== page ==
Clinical Research Services Staff Deployed to Meet the Moment

UCSF holds drive-through screenings at various locations in the Bay Area. Photo by Barabara Ries.

As the majority of UCSF research studies had to ramp down in the early and peak stages of the shelter-in-place order due to the Coronovirus pandemic, the Clinical and Translational Science Institute’s Clinical Research Services (CRS) program redeployed various staff whose skill set could support COVID-19 research, as well as other critical frontline work during this time.


Several CRS program staff report from the ground on how they have shifted their charge over the past few months. Efforts ranged from conducting health screenings at various UCSF Health clinical locations to supporting drug trials for COVID-19 and antibody research. Read below to learn more.


Remdesivir & Other COVID-19 Drug Trials

Sara Brickman, RN, Clinical Research Nurse -  CRS ZSFGH

Jay Dwyer, RN, Ambulatory Care Patient Manager 

Dwyer comments: "Remdesivir (RDV) is an anti-viral drug being investigated as one of the most potent ways to treat COVID-19. Sara Brickman, RN, clinical nurse, has been diverted from CRS to support frontline staff by helping with inpatient treatment trials. She has been invaluable with consenting participants or their legally authorized representatives; enrolling participants and ensuring randomized treatment assignments get to the inpatient pharmacy quickly; providing nursing education to ICU and floor nurses about Remdesivir and now Baricitnib (anti-inflammatory drug also being investigated to treat COVID-19); delivering specimen collection kits to the medical surgery unit and ICU at ZSFGH and coordinating specimen delivery from the floor to the core immunology laboratory. She has been extremely helpful in helping the site process data to include standard data entry but primarily focusing on adverse event, serious adverse event, and reporting endless lists of all concomitant medications while participants are enrolled to include indication for the medication. Our non-clinical staff is struggling a great deal with this aspect of data reporting.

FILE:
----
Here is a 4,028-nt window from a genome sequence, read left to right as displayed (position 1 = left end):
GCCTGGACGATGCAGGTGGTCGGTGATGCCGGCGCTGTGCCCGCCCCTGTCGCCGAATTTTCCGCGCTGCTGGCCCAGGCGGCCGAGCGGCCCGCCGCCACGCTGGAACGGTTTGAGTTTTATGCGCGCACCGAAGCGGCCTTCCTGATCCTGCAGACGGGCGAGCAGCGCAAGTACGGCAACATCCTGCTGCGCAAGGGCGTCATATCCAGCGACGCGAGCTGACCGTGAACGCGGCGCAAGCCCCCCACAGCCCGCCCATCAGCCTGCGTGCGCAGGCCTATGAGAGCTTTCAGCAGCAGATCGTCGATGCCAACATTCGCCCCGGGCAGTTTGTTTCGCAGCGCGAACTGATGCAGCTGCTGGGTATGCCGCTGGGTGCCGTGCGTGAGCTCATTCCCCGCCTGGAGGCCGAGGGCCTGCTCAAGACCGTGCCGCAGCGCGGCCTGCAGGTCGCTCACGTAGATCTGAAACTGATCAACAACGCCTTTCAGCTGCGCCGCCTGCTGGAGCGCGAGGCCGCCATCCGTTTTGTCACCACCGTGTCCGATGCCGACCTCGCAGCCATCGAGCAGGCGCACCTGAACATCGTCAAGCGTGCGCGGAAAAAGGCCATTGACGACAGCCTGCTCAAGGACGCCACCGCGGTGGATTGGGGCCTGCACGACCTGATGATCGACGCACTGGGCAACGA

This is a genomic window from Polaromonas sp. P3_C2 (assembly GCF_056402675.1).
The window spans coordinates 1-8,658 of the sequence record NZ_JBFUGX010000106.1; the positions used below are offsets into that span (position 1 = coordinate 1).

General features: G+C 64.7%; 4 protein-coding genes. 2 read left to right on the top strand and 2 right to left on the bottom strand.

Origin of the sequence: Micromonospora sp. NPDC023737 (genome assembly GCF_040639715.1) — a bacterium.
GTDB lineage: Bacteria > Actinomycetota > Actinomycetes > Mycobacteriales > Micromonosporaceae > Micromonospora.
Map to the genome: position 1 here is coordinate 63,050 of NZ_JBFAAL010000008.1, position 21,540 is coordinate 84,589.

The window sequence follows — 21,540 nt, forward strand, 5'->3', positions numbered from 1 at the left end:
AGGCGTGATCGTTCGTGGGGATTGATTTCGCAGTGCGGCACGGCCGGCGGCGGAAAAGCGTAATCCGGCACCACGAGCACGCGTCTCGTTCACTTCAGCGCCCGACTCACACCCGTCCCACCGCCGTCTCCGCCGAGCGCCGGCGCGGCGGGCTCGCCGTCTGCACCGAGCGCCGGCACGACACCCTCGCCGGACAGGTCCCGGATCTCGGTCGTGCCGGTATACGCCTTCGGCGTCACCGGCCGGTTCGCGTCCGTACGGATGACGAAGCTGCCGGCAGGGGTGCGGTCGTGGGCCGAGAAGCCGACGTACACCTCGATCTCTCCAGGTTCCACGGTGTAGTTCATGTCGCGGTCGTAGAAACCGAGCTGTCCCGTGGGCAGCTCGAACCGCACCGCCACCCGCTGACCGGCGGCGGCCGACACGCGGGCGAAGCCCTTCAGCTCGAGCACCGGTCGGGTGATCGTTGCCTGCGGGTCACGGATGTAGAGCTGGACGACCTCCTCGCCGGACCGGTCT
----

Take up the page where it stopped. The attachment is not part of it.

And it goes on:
We continue to enroll in the RDV trials. The initial trial was classified as ACTT 1 (Adaptive COVID-19 Treatment Trial) and demonstrated remdesivir had activity against this novel SARS virus reducing hospitalization times and improving recovery time. ACTT 2 launched two weeks ago and we evaluating combination therapy. This protocol is written to be adaptive, so we assume there will be ACTT 3 and beyond as we narrow our treatment protocols.  We have additional studies opening up as well exploring the use of canakinamab in hospitalized patients to see if this monoclonal antibody may help reduce progression to Acute Respiratory Distress Syndrome (ARDS). We also will continue to evaluate hydroxychloroquine with or without azithromycin both in and outpatient. There also is actively a rich pipeline of other protocols being explored."


CATCH RN Program - COVID Assessment, Testing, and Coordination Hub
Patricia Cannon, RN,
Clinical Research Nurse – CRS Parnassus

"I have been redeployed into a pilot program called CATCH - this stands for COVID Assessment, Testing, and Coordination Hub. The purpose of this team is to do the screening, test ordering, referral and tracking process of COVID testing, reduce defects in the process, and reduce the burden in the ambulatory clinics of this additional work due to COVID. I am so grateful to be part of this pilot because its purpose is to keep patients safe while enabling them to have their much-needed surgeries and procedures. I have never been part of a pilot of any kind and anything in its pioneering stages – there is a steep learning curve along with a deep but exhausted satisfaction that one is involved in something that can theoretically make a huge difference to patient care at UCSF."


Patient Navigation

Lilliete Najarro, Hospital Assistant – CRS Parnassus & SFVAMC

"My role went from working as a phlebotomist at the VA and at Parnassus to doing zoom support from home and blood draw from non-COVID patients’ vehicles for COVID-19 testing. One of the challenges was having the necessary equipment such as a laptop and set up at home to be able to connect with the patients. I had not done phone support in over 20 years and assisted the patients with navigating zoom for their video visits. I find that UCSF patients are quite kind on the phone - regardless of whether or not they need assistance. I also work at Laurel Heights doing mobile COVID-19 testing blood draws. It was slightly challenging doing the draws from patients’ cars since I had never done that before, but we make it happen. I am extremely grateful that UCSF has been able to accommodate me by providing such opportunity in such challenging times."  


CRS Sample Processing Labs & Biobanking 

Ronald Honrada, Interim Sample Processing Lab (SPL) Manager & Lab Supervisor – Parnassus, ZSFG, SFVAMC